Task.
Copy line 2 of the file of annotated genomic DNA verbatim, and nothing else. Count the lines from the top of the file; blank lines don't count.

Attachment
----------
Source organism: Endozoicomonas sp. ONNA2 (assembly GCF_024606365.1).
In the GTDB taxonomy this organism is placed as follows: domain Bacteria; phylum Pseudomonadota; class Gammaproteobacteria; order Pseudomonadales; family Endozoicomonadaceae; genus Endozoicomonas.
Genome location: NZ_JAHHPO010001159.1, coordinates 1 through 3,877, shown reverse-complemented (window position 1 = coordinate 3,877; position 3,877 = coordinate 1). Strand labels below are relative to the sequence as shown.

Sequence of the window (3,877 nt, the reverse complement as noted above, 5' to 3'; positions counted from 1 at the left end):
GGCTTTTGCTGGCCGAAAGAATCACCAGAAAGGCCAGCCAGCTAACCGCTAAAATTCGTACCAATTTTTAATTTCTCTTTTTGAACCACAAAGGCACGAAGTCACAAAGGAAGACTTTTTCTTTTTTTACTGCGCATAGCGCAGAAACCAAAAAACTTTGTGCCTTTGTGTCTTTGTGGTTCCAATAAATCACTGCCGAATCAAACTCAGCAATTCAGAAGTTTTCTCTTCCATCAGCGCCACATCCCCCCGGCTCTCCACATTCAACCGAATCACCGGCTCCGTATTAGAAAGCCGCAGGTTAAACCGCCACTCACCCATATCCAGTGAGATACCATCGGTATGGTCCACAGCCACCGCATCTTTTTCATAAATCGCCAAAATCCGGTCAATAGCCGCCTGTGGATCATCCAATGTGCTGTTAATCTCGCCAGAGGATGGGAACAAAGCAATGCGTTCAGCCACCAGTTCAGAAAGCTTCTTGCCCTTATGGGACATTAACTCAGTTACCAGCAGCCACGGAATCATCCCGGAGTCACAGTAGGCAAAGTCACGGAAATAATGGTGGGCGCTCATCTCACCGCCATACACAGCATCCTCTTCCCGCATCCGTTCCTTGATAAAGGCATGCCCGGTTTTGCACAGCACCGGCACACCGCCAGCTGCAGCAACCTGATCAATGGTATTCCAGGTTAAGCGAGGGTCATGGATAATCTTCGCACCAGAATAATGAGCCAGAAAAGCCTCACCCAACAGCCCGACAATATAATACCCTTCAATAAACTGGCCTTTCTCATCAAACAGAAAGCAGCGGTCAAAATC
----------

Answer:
In the GTDB taxonomy this organism is placed as follows: domain Bacteria; phylum Pseudomonadota; class Gammaproteobacteria; order Pseudomonadales; family Endozoicomonadaceae; genus Endozoicomonas.